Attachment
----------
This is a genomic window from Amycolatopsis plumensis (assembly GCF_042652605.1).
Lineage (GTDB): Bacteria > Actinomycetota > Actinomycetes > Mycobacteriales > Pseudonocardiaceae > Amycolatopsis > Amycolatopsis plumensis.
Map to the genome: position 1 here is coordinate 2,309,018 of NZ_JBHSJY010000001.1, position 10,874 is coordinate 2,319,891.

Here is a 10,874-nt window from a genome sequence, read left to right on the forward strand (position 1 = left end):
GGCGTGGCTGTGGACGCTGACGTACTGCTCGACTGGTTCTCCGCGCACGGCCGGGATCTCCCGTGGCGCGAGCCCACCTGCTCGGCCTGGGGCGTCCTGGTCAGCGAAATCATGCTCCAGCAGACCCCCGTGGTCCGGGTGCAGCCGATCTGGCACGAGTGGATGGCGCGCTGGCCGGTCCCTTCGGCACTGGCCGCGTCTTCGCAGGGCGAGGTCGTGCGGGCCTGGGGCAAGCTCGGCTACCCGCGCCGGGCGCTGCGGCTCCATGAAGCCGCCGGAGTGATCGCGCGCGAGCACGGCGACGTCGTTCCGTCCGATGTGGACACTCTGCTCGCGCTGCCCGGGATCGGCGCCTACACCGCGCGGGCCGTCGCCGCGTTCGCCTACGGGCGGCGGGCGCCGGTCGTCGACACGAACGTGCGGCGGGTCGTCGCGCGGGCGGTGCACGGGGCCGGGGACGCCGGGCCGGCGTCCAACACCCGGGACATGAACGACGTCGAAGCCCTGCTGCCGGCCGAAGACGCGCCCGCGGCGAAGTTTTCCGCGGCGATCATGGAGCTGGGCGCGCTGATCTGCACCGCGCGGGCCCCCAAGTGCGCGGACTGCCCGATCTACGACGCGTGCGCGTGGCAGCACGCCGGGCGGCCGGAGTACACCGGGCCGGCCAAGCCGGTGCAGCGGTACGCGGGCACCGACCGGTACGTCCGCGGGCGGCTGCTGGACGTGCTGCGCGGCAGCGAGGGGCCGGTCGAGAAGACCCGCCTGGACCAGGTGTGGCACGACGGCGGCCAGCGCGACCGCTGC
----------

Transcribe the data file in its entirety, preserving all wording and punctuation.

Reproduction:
This is a genomic window from Amycolatopsis plumensis (assembly GCF_042652605.1).
Lineage (GTDB): Bacteria > Actinomycetota > Actinomycetes > Mycobacteriales > Pseudonocardiaceae > Amycolatopsis > Amycolatopsis plumensis.
Map to the genome: position 1 here is coordinate 2,309,018 of NZ_JBHSJY010000001.1, position 10,874 is coordinate 2,319,891.

Here is a 10,874-nt window from a genome sequence, read left to right on the forward strand (position 1 = left end):
GGCGTGGCTGTGGACGCTGACGTACTGCTCGACTGGTTCTCCGCGCACGGCCGGGATCTCCCGTGGCGCGAGCCCACCTGCTCGGCCTGGGGCGTCCTGGTCAGCGAAATCATGCTCCAGCAGACCCCCGTGGTCCGGGTGCAGCCGATCTGGCACGAGTGGATGGCGCGCTGGCCGGTCCCTTCGGCACTGGCCGCGTCTTCGCAGGGCGAGGTCGTGCGGGCCTGGGGCAAGCTCGGCTACCCGCGCCGGGCGCTGCGGCTCCATGAAGCCGCCGGAGTGATCGCGCGCGAGCACGGCGACGTCGTTCCGTCCGATGTGGACACTCTGCTCGCGCTGCCCGGGATCGGCGCCTACACCGCGCGGGCCGTCGCCGCGTTCGCCTACGGGCGGCGGGCGCCGGTCGTCGACACGAACGTGCGGCGGGTCGTCGCGCGGGCGGTGCACGGGGCCGGGGACGCCGGGCCGGCGTCCAACACCCGGGACATGAACGACGTCGAAGCCCTGCTGCCGGCCGAAGACGCGCCCGCGGCGAAGTTTTCCGCGGCGATCATGGAGCTGGGCGCGCTGATCTGCACCGCGCGGGCCCCCAAGTGCGCGGACTGCCCGATCTACGACGCGTGCGCGTGGCAGCACGCCGGGCGGCCGGAGTACACCGGGCCGGCCAAGCCGGTGCAGCGGTACGCGGGCACCGACCGGTACGTCCGCGGGCGGCTGCTGGACGTGCTGCGCGGCAGCGAGGGGCCGGTCGAGAAGACCCGCCTGGACCAGGTGTGGCACGACGGCGGCCAGCGCGACCGCTGC